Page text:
This paper proposes a bio-inspired visual motion estimation algorithm based on motion energy, along with its compact very-large-scale integration (VLSI) architecture using low-cost embedded systems. The algorithm mimics motion perception functions of retina, V1, and MT neurons in a primate visual system. It involves operations of ternary edge extraction, spatiotemporal filtering, motion energy extraction, and velocity integration. Moreover, we propose the concept of confidence map to indicate the reliability of estimation results on each probing location. Our algorithm involves only additions and multiplications during runtime, which is suitable for low-cost hardware implementation. The proposed VLSI architecture employs multiple (frame, pixel, and operation) levels of pipeline and massively parallel processing arrays to boost the system performance. The array unit circuits are optimized to minimize hardware resource consumption. We have prototyped the proposed architecture on a low-cost field-programmable gate array platform (Zynq 7020) running at 53-MHz clock frequency. It achieved 30-frame/s real-time performance for velocity estimation on 160 × 120 probing locations. A comprehensive evaluation experiment showed that the estimated velocity by our prototype has relatively small errors (average endpoint error < 0.5 pixel and angular error < 10°) for most motion cases.
Lysyl oxidase (LOX) is an enzyme that oxidizes lysine residues in collagens and elastin. It stabilizes or remodels the extracellular matrix and basement membrane of blood vessels. Current oncology studies have revealed that LOX is upregulated in invasive cancer cells and bolstered cell movement, and LOX was observed to promote the angiogenesis and migration of endothelial cells. In the present study, angiogenesis and migration were examined in human umbilical vein endothelial cells (HUVECs). Following cell treatment with 0.1-0.4 mM β-aminoproprionitrile (BAPN), a specific inhibitor of LOX, angiogenesis was analyzed with a fibrin gel in vitro angiogenesis assay kit and migration was examined via a Boyden Chamber assay. Angiogenesis-associated gene expression was investigated with a microarray assay and confirmed with reverse transcription-quantitative polymerase chain reaction (RT-qPCR). The results showed that HUVEC angiogenesis substantially increased in the presence of vascular endothelial growth factor (VEGF), basic fibroblast growth factor (bFGF) and phorbol 12-myristate 13-acetate (PMA). In addition, LOX inhibition blocked the angiogenesis stimulated by VEGF bFGF and PMA, and the inhibition of LOX reduced the migration of HUVECs. Furthermore, the microarray and RT-qPCR revealed that BAPN downregulated myeloid progenitor inhibitory factor 1, and western blot analysis demonstrated that BAPN decreased the phosphorylation of MAPK and Akt, suggesting that the specific inhibitor of LOX, BAPN, may serve as an alternative strategy for preventing angiogenesis.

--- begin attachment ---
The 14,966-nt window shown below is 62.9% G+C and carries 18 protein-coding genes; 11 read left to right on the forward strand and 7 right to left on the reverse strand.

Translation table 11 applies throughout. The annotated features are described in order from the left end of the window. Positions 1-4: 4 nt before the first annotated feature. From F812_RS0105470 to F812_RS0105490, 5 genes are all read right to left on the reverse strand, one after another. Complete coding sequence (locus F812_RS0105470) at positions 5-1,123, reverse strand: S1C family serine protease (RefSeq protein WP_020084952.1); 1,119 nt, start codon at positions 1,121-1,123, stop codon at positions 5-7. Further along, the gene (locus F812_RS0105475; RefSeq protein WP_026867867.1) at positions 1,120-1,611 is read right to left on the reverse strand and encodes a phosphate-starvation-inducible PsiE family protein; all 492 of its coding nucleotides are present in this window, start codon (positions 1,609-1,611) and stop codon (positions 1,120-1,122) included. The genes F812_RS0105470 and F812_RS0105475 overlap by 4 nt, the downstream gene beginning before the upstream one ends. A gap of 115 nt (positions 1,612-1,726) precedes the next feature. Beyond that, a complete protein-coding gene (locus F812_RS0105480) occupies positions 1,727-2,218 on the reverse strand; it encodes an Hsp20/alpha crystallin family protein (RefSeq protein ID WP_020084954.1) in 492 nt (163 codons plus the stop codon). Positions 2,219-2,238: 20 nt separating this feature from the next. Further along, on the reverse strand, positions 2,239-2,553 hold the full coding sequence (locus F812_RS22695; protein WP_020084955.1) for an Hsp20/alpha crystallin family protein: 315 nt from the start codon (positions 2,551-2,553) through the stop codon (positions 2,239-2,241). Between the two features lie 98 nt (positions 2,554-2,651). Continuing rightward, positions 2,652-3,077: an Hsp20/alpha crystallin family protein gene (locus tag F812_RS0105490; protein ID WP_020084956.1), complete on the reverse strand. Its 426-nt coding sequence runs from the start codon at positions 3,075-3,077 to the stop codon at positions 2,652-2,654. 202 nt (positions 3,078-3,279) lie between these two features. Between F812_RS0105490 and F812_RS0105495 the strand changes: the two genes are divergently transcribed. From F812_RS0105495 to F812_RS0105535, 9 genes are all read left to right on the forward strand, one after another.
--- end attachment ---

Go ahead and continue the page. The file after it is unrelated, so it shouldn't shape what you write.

Optomotor response/reflex (OMR) assays are emerging as a powerful and versatile tool for phenotypic study and new drug discovery for eye and brain disorders. Yet efficient OMR assessment for visual performance in mice remains a challenge. Existing OMR testing devices for mice require a lengthy procedure and may be subject to bias due to use of artificial criteria. We developed an optimized staircase protocol that utilizes mouse head pausing behavior as a novel indicator for the absence of OMR, to allow rapid and unambiguous vision assessment. It provided a highly sensitive and reliable method that can be easily implemented into automated or manual OMR systems to allow quick and unbiased assessment for visual acuity and contrast sensitivity in mice. The sensitivity and quantitative capacity of the protocol were validated using wild type mice and an inherited mouse model of retinal degeneration - mice carrying rhodopsin deficiency and exhibiting progressive loss of photoreceptors. Our OMR system with this protocol was capable of detecting progressive visual function decline that was closely correlated with the loss of photoreceptors in rhodopsin deficient mice. It provides significant advances over the existing methods in the currently available OMR devices in terms of sensitivity, accuracy and efficiency.
This paper proposes a modified Eulerian Video Magnification (EVM) algorithm and a hardware implementation of a motion magnification core for smart image sensors. Compared to the original EVM algorithm, we perform the pixel-wise temporal bandpass filtering only once rather than multiple times on all scale layers, to reduce the memory and multiplier requirement for hardware implementation. A pixel stream processing architecture with pipelined blocks is proposed for the magnification core, enabling it to readily fit common image sensing components with streaming pixel output, while achieving higher performance with lower system cost. We implemented an FPGA-based prototype that is able to process up to 90M pixels per second and magnify subtle motion. The motion magnification results are comparable to the original algorithm running on PC.
Shiga Y, Akiyama M, Nishiguchi KM, Sato K, Shimozawa N, Takahashi A, Momozawa Y, Hirata M, Matsuda K, Yamaji T, Iwasaki M, Tsugane S, Oze I, Mikami H, Naito M, Wakai K, Yoshikawa M, Miyake M, Yamashiro K, Kashiwagi K, Iwata T, Mabuchi F, Takamoto M, Ozaki M, Kawase K, Aihara M, Araie M, Yamamoto T, Kiuchi Y, Nakamura M, Ikeda Y, Sonoda K-H, Ishibashi T, Nitta K, Iwase A, Shirato S, Oka Y, Satoh M, Sasaki M, Fuse N, Suzuki Y, Cheng C-Y, Khor CC, Baskaran M, Perera S, Aung T, Vithana EN, Cooke Bailey JN, Kang JH, Pasquale LR, Haines JL, Wiggs JL, Burdon KP, Gharahkhani P, Hewitt AW, Mackey DA, Macgregor S, Craig JE, Allingham RR, Hauser M, Ashaye A, Budenz DL, Akafo S, Williams SEI, Kamatani Y, Nakazawa T, Kubo M. Genome-wide association study identifies seven novel susceptibility loci for primary open-angle glaucoma. Hum Mol Genet 2018;27(8):1486-1496.Abstract